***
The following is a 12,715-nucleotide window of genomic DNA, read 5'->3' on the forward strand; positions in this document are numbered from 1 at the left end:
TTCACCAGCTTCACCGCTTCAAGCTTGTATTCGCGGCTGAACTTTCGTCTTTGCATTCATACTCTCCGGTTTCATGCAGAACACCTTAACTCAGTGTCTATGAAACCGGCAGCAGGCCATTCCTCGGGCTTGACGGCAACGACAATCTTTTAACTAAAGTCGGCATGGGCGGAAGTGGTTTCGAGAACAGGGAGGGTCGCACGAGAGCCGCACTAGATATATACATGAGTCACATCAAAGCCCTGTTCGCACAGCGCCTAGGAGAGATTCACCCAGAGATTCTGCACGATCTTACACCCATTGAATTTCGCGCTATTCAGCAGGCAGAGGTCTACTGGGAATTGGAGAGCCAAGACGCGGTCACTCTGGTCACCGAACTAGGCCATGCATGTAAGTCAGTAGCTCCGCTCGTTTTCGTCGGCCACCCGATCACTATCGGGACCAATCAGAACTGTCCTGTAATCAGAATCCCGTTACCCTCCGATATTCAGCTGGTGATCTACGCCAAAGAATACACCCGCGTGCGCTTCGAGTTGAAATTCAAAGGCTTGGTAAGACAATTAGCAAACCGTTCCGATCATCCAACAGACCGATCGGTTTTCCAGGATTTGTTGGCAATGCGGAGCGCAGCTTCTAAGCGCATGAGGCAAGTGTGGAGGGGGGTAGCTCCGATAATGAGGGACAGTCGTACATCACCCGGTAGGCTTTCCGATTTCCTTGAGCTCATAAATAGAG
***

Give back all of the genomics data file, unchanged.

The following is a 12,715-nucleotide window of genomic DNA, read 5'->3' on the forward strand; positions in this document are numbered from 1 at the left end:
TTCACCAGCTTCACCGCTTCAAGCTTGTATTCGCGGCTGAACTTTCGTCTTTGCATTCATACTCTCCGGTTTCATGCAGAACACCTTAACTCAGTGTCTATGAAACCGGCAGCAGGCCATTCCTCGGGCTTGACGGCAACGACAATCTTTTAACTAAAGTCGGCATGGGCGGAAGTGGTTTCGAGAACAGGGAGGGTCGCACGAGAGCCGCACTAGATATATACATGAGTCACATCAAAGCCCTGTTCGCACAGCGCCTAGGAGAGATTCACCCAGAGATTCTGCACGATCTTACACCCATTGAATTTCGCGCTATTCAGCAGGCAGAGGTCTACTGGGAATTGGAGAGCCAAGACGCGGTCACTCTGGTCACCGAACTAGGCCATGCATGTAAGTCAGTAGCTCCGCTCGTTTTCGTCGGCCACCCGATCACTATCGGGACCAATCAGAACTGTCCTGTAATCAGAATCCCGTTACCCTCCGATATTCAGCTGGTGATCTACGCCAAAGAATACACCCGCGTGCGCTTCGAGTTGAAATTCAAAGGCTTGGTAAGACAATTAGCAAACCGTTCCGATCATCCAACAGACCGATCGGTTTTCCAGGATTTGTTGGCAATGCGGAGCGCAGCTTCTAAGCGCATGAGGCAAGTGTGGAGGGGGGTAGCTCCGATAATGAGGGACAGTCGTACATCACCCGGTAGGCTTTCCGATTTCCTTGAGCTCATAAATAGAG